The CEO of a coal mining company thinks emergency breathing devices for miners is a waste of money. “We never have used one rescuer at our mines never heard of anyone using them elsewhere.” Mark Jensen, CEO of Quest Energy, sounds ignorant and uniformed. He says he’s never heard of anyone using their self-contained self-rescuer (SCSR)?
I wonder what Jensen was doing on April 5, 2010. Many of us were learning about the horrific disaster at the Upper Big Branch (UBB) mine that killed 29 men. I would think that every coal mine operator would have studied that event. Had Mr. Jensen done so, he would recall that UBB miner Tim Blake donned his SCSR and tried bravely to assist his fellow miners. Blake described in painful detail to investigators what happened after the massive coal dust explosion. [Read his testimony here beginning on page 27.]
The CEO’s idiotic remark was just one of several ideas he shared recently with the Labor Department on how–in his words—to “cut abusive regulations.” He was invited to do so by the Mine Safety and Health Administration (MSHA) in response to an executive order by President Trump on “regulatory reform.”
Jensen said the rescuers “are stored everywhere and never used.” Well, I could say the same thing about fire extinguishers, lifeguards, and AED devices. Or what about the life jackets on airplanes or those emergency slides? We may not yet have used them, but we certainly want them close-by in case of an emergency. Mining companies also invest in mine rescue teams made up of well-trained emergency responders equipped with sophisticated equipment. Like SCSR’s, they are rarely needed, but that doesn’t mean miners should go without them.
I’m not sure Mark Jensen has much credibility offering ideas about mine safety. I checked the violation history for three coal mines operated by Quest Energy: Access Energy in Letcher County, KY, and Carnegie and Mine #15 in Pike County,KY.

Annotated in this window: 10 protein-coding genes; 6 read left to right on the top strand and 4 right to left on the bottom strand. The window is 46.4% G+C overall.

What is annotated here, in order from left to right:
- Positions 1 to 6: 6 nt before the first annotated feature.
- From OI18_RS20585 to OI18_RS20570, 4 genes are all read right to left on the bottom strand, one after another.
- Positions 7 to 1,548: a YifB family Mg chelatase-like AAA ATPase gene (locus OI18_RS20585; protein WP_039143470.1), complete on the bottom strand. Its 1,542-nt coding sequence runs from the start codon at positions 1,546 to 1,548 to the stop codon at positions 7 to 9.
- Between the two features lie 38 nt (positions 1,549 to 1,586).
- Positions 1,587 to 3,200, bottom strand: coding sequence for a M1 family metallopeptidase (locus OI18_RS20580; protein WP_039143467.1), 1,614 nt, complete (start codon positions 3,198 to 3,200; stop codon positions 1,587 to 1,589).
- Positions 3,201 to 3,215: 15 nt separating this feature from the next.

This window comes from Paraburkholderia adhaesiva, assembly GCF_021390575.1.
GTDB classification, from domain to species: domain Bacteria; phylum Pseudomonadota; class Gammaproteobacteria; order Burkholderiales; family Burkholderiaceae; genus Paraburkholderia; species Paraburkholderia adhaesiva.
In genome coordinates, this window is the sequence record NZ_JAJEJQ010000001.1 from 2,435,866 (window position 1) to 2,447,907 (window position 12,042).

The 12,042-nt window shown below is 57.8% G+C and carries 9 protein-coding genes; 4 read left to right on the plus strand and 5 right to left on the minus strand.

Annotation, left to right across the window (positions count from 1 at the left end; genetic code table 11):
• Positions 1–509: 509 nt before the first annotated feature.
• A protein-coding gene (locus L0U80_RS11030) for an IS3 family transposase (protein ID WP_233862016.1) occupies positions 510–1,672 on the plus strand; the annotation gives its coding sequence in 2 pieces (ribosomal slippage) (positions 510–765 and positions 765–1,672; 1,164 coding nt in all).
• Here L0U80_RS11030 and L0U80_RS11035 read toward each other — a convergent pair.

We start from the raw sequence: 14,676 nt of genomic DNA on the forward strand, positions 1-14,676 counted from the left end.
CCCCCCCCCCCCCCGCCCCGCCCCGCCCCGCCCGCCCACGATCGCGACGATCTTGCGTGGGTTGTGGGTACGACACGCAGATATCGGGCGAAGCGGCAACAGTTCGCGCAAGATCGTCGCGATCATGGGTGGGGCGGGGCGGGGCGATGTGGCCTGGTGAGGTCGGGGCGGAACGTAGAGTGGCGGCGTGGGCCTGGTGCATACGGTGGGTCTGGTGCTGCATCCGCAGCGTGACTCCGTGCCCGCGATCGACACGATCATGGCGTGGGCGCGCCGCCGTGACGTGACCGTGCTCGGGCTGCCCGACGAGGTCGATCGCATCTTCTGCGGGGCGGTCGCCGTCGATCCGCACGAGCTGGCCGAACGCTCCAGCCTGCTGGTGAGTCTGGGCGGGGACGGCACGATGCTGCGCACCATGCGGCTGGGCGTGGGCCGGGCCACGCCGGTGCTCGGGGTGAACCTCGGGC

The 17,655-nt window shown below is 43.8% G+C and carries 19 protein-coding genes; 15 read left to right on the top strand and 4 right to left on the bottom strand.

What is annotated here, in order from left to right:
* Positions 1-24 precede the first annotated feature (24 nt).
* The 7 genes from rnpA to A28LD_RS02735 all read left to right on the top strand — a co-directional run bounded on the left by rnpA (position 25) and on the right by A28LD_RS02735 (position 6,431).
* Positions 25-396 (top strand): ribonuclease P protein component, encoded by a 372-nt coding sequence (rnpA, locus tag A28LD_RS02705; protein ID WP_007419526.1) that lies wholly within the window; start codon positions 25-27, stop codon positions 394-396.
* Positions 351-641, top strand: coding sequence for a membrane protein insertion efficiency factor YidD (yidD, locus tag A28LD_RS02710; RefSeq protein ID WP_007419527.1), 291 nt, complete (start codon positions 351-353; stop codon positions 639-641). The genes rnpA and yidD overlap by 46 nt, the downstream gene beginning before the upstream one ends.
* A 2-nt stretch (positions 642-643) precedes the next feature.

In just the last six months, MSHA inspectors issued more than 380 citations for mine safety violations. The infractions ran the full gamut of hazards, from roof control and electrical safety, to accumulation of combustible coal dust and problems with methane monitors. More than 75 of the violations were classified as “significant and substantial” which means a reasonable likelihood that a serious injury could occur because of the unsafe condition.
Jensen’s company has also racked up unpaid monetary penalties. At just these three mines, I count 53 citations with delinquent penalties totaling about $7,000. Another $9,900 is outstanding while Quest Energy makes payments on an installment plan.
But the CEO doesn’t stop his complaint with SCSRs. He also thinks rescue chambers are a waste of money and claims that proximity detectors on mobile equipment: “will get men KILLED.”
“Miners will stop using their natural instinct to stay safe and they will get killed.”
Natural instinct? Is this guy for real?
Jensen needs to read about the incident that took the life of electrician Steven A. O’Dell, 27. He was working at the Pocahontas Mine in Greenbrier County, WV when he was fatally injury. A co-worker was slowly maneuvering a scoop in reverse through ventilation curtains. The co-worker’s visibility was impaired, in part because of the geological conditions that created an uneven mine floor. O’Dell was situated near a continuous mining machine. He was fatally injured when the mining machine was struck by the scoop.
Steven O’Dell’s death could have been prevented had a proximity detection device been installed on the scoop. His wife, Caitlin, worked diligently following her husband’s death to see that rules were put in place to require the devices.
Jensen’s suggestion that “natural instincts” are effective at addressing hazards is idiotic. The same can be said for his comments about SCSRs and calling safety protections for miners “abusive regulations.”